Surgical management of cancer

download report

Transcript Surgical management of cancer

Surgical management of cancer
Cancer Surgery:
Cancer Surgery:
Learning about cancer surgery
How is surgery used for cancer?
Surgery to diagnose and stage cancer
Special surgery techniques for cancer
Cancer Surgery:
Surgery plays a key role in diagnosing cancer and
finding out how far it may have spread (a process is
called staging).
Ongoing advances in surgical techniques allow surgeons
to operate on a growing number of patients and have
good outcomes.
How is surgery used for cancer?
Surgery can be done for many reasons. Some types of
surgery are minor and may be called procedures, while
others are much bigger operations.
The most common types of cancer surgeries are
reviewed here.
Preventive (prophylactic) surgery
 Preventive or prophylactic :
surgery is done to remove body tissue that is likely to
become cancer – even though there are no signs of
cancer at the time of the surgery.
For example, pre-cancerous polyps may be removed
from the colon during a colonoscopy .
Curative surgery
 Usually done when cancer is found in only one area or
region of the body, and it’s likely that all of the cancer
can be removed. In this case, curative surgery can be
the main treatment. It may be used alone or along
with chemotherapy or radiation therapy, which can be
given before or after the operation.
Debulking (cytoreductive) surgery
 Done to remove some, but not all, of the cancer. It’s
done when taking out all of the tumor would cause too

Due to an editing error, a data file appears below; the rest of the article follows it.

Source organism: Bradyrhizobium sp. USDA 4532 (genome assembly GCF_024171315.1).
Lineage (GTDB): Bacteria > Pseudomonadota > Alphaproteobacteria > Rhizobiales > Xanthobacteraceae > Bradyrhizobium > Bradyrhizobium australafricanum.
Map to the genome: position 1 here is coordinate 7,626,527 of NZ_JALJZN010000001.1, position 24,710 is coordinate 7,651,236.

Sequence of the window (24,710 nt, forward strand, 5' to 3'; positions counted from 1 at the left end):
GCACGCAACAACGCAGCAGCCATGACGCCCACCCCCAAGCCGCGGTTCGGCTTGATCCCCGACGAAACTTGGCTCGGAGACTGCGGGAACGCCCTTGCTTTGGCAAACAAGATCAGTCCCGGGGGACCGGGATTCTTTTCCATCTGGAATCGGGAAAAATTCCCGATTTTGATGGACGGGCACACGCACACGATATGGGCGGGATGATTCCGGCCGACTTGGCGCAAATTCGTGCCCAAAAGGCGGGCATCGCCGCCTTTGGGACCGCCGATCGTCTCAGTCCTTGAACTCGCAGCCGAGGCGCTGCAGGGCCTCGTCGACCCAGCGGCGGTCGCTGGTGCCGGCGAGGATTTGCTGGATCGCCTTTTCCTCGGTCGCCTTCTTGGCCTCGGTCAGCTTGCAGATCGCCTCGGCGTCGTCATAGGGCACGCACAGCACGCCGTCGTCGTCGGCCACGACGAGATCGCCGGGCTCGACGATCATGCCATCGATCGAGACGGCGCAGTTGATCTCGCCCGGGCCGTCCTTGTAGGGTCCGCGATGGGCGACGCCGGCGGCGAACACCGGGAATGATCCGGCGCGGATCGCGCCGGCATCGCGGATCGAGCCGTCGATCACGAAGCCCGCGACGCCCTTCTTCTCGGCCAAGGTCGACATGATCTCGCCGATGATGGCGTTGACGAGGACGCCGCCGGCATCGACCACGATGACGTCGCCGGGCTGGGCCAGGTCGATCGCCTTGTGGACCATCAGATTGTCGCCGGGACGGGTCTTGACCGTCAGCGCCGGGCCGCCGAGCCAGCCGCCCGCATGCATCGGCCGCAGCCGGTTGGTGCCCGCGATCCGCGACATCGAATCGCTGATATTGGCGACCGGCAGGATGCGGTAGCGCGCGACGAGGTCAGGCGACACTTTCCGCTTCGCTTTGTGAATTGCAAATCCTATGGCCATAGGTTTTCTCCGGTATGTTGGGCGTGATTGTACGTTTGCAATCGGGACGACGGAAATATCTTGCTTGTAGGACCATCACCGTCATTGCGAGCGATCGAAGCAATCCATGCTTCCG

much damage to nearby organs or tissues. In these
cases, we take out as much of the tumor as possible
and then treat what’s left with radiation or
 Debulking surgery may be used for advanced cancer
of the ovary and some lymphomas.
Palliative surgery
 Used to treat problems caused by advanced cancer.
 For example, some cancers in the belly (abdomen)
may grow large enough to block off (obstruct) the
intestine. If this happens, surgery can be used to
remove the blockage.
 Palliative surgery may also be used to treat pain when
the pain is hard to control by other means. It is not
done to cure the cancer.
Supportive surgery
 Supportive surgery is done to help with other types of
 For example, a vascular access device such as a Port-ACath® or Infusaport® can be surgically placed into a
large vein.
 The port can then be used to give treatments and draw
blood, instead of putting needles in the hands and
Restorative (reconstructive)
 This type of surgery is used to improve the way a
person looks after major cancer surgery. It’s also used
to restore the function of an organ or body part after
surgery. Examples include breast reconstruction after
mastectomy or the use of tissue flaps, bone grafts, or
prosthetic (metal or plastic) materials after surgery for
head and neck cancers.
Surgery to diagnose and stage
 A biopsy is a procedure done to remove tissue from an
area that may be cancer. But many types of biopsies are
done by taking out small pieces of tumor through a
thin needle or through a flexible lighted tube called
an endoscope .
 Biopsies are often done by surgeons, but they can be
done by other doctors, too.
 Fine needle aspiration biopsy
 Core needle biopsy
 Excisional or incisional biopsy
 Laparoscopy, thoracoscopy, or mediastinoscopy
 Open surgical exploration (laparotomy or
Special surgery techniques for
 Laser surgery
 Cryosurgery
 Mohs surgery
 Laparoscopic surgery
 Robotic surgery
What are the risks and side
effects of cancer surgery?
 During surgery
Damage to nearby tissues:
Drug reactions:
Damage to other organs: